I admit it: I used to come up with all sorts of reasons for not getting the flu shot. But then my kid started daycare, got sick a lot and unwittingly passed along nasty germs to her susceptible mama. As I racked up the sick time, I decided to stop with the excuses and start hauling my family into the doctor’s office for an annual jab.
Turns out, I’m not the only one who is hesitant about the vaccine. According to the Public Health Agency of Canada, only 34 percent of Canadian adults got a flu shot last year. So I asked a couple of experts to address the excuses people (like me) use to avoid the needle.
1. “We don’t need it; my family doesn’t get sick.” Well, that’s great, but getting the flu shot is as much about protecting others as it is about keeping your family healthy. “By getting the flu shot, you’re also reducing the risk of transmitting influenza to other people who may get more seriously ill,” explains Michelle Murti, a Public Health Ontario physician. This includes kids under five, Grandma and Grandpa, pregnant women, people with chronic health problems and people from Indigenous backgrounds. According to a 2014 study, you can even pass on the flu if you don’t exhibit any symptoms. Last year alone, hundreds of Canadians died of influenza and another 5,300 were hospitalized.
2. “My kids are afraid of needles.” My daughter panics at the word “needle,” so I was overjoyed when a nasal spray vaccine came on the market in many provinces a couple of years ago. The spray is available to kids between two and 17. “There’s been some discussion in the States that the nasal spray vaccine hasn’t worked as well as the needle. But the data from Canada looked just fine,” says Allison McGeer, a physician who heads Infection Control at Toronto’s Mount Sinai Hospital. While the spray is no longer used south of the border, the Public Health Agency of Canada still recommends both the spray and the jab. [Editor's note: The nasal spray was not available in Canada for the 2019-2020 flu season}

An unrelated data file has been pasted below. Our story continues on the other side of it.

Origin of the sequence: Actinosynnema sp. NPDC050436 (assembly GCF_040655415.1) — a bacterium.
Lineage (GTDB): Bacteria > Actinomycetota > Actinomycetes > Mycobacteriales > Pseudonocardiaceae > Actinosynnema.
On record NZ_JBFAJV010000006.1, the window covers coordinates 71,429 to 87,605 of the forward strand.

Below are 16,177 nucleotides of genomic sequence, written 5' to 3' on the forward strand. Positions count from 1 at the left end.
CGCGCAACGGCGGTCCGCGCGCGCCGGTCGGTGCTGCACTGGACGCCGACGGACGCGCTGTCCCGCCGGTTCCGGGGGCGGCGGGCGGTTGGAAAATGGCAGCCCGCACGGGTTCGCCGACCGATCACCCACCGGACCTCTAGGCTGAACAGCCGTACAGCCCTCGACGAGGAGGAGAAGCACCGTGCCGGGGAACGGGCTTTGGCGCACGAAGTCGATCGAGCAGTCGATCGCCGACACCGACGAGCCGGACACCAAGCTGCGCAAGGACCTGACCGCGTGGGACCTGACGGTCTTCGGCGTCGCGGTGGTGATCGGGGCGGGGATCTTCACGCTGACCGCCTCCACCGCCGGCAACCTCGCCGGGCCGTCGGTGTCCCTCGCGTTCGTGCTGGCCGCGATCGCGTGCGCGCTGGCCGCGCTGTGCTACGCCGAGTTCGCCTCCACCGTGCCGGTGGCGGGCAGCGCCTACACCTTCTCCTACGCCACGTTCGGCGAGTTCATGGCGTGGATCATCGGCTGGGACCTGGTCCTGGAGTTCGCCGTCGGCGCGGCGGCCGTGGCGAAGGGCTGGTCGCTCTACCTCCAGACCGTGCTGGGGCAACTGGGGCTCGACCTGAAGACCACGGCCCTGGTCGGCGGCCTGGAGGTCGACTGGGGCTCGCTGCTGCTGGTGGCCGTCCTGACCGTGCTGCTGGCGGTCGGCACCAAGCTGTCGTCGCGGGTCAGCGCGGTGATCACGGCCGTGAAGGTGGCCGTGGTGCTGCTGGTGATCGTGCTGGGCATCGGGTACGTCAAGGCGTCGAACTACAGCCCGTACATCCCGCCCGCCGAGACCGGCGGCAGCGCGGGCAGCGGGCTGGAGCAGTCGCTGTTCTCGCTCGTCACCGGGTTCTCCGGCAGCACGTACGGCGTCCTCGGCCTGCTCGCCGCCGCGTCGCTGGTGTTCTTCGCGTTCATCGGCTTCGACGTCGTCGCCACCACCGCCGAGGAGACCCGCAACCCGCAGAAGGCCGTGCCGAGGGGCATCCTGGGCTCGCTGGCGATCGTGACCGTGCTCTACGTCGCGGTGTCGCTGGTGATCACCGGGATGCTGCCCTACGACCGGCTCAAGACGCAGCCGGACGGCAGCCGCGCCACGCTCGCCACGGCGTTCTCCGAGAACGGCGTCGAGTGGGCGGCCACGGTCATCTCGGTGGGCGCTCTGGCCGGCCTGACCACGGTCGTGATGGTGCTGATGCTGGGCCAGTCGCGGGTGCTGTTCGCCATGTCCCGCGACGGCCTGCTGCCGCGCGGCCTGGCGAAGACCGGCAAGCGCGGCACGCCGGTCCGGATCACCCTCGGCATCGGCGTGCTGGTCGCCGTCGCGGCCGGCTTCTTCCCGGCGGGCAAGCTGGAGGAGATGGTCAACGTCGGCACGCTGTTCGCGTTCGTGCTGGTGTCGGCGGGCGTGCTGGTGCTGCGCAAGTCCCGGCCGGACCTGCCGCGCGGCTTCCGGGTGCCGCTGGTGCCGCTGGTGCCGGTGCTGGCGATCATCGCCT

3. “I don’t have time.” Thankfully, we don’t even need to book a doctor’s appointment for flu shots anymore. A few years ago, the vaccine became widely available in pharmacies. So now we can easily get our flu shots while we buy our toilet paper, although in many provinces kids under a certain age still have to get them at the doctor's office. But in BC, for example, 95 percent of pharmacists are authorized to administer the shot.
4. “Flu vaccines are going to create a superbug.” This was my biggest concern about flu shots. Turns out, I was confused by all the messaging around antibiotics, and the two work very differently. Antibiotics attack bacteria, which will try to find ways to survive. McGeer explains that getting the flu shot is “like training for the 100-yard dash. You’re letting your immune system practice, so when the real thing happens, you’re ready. There’s nothing about vaccines that results in evolution of bacteria or viruses.” (And, for the record, the flu vaccine does not cause autism, either.)
5. “The shot often doesn’t include the right flu strains anyway.” The flu shot is made early in the season, before doctors know which flu viruses will circulate. To cover the broadest range possible, each vaccine protects against four different types of influenza. On average, the flu shot is between 50 and 60 percent effective. Sure, it’s not perfect, but “it’s so much better than nothing,” says McGeer.
6. “I’m allergic to eggs.” To make flu vaccines, the virus is grown in chicken eggs. Initially, doctors were concerned that small traces of egg protein might be extracted along with the virus, so they warned those with egg allergies to skip the flu shot. But, in the mid-2000s, researchers started testing the flu vaccine on egg-allergic people to see if it was safe. “Those studies are done now,” says McGeer. “And it turns out that influenza vaccines are perfectly safe for egg-allergic people.”
7. “We’ll get the flu from the vaccine.” Nope. You really won’t. The virus is killed and purified before parts of it are used in the needle vaccine. “It can’t make you sick,” explains McGeer. The nasal spray, however, does have live viruses. But those strains are both weakened and cold-adapted. This means the virus can survive in surface cells lining the nose (where it prompts the immune system to produce the protective antibodies), but it can’t get into deeper cells or the lungs, where it would usually make you sick. Still, consult with your doctor to make sure the spray is the right choice for your kids. Children with certain medical conditions, such as asthma or chronic lung disease, are more at-risk of complications and might need to get a needle instead.
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